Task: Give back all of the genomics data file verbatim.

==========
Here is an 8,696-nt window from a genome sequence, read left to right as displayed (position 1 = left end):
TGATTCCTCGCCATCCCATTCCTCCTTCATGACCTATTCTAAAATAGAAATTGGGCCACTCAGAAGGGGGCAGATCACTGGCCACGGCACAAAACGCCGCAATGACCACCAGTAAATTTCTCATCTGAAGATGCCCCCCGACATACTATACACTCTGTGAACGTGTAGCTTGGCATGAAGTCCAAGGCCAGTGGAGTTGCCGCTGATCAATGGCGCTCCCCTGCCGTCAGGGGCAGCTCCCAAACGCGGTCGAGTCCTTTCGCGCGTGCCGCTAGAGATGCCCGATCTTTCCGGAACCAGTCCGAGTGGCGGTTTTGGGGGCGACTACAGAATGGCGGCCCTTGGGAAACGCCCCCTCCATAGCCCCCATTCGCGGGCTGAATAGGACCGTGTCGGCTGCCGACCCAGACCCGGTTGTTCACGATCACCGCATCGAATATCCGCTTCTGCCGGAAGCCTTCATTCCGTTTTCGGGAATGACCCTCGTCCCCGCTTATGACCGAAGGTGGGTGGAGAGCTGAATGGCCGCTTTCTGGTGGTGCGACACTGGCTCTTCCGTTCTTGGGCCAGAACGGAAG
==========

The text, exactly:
Here is an 8,696-nt window from a genome sequence, read left to right as displayed (position 1 = left end):
TGATTCCTCGCCATCCCATTCCTCCTTCATGACCTATTCTAAAATAGAAATTGGGCCACTCAGAAGGGGGCAGATCACTGGCCACGGCACAAAACGCCGCAATGACCACCAGTAAATTTCTCATCTGAAGATGCCCCCCGACATACTATACACTCTGTGAACGTGTAGCTTGGCATGAAGTCCAAGGCCAGTGGAGTTGCCGCTGATCAATGGCGCTCCCCTGCCGTCAGGGGCAGCTCCCAAACGCGGTCGAGTCCTTTCGCGCGTGCCGCTAGAGATGCCCGATCTTTCCGGAACCAGTCCGAGTGGCGGTTTTGGGGGCGACTACAGAATGGCGGCCCTTGGGAAACGCCCCCTCCATAGCCCCCATTCGCGGGCTGAATAGGACCGTGTCGGCTGCCGACCCAGACCCGGTTGTTCACGATCACCGCATCGAATATCCGCTTCTGCCGGAAGCCTTCATTCCGTTTTCGGGAATGACCCTCGTCCCCGCTTATGACCGAAGGTGGGTGGAGAGCTGAATGGCCGCTTTCTGGTGGTGCGACACTGGCTCTTCCGTTCTTGGGCCAGAACGGAAG